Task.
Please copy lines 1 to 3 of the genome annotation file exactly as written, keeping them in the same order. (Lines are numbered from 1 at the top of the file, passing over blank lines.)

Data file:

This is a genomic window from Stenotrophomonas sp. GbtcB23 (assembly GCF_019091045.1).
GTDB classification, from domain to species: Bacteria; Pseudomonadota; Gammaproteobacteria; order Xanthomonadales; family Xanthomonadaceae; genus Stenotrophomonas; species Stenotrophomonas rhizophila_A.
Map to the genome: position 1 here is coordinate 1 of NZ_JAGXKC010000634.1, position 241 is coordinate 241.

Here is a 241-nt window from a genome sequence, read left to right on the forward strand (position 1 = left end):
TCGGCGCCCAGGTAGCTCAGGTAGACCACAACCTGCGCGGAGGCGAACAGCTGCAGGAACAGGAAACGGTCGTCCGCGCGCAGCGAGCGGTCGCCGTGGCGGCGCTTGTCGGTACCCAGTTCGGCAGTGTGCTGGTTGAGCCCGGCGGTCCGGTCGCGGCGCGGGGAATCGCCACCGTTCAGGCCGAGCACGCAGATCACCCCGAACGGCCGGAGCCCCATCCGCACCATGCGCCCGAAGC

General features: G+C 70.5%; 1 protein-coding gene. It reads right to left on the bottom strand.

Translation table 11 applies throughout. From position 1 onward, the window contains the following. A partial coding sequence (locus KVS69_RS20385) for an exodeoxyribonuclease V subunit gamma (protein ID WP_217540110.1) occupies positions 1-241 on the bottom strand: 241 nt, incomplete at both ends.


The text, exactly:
This is a genomic window from Stenotrophomonas sp. GbtcB23 (assembly GCF_019091045.1).
GTDB classification, from domain to species: Bacteria; Pseudomonadota; Gammaproteobacteria; order Xanthomonadales; family Xanthomonadaceae; genus Stenotrophomonas; species Stenotrophomonas rhizophila_A.
Map to the genome: position 1 here is coordinate 1 of NZ_JAGXKC010000634.1, position 241 is coordinate 241.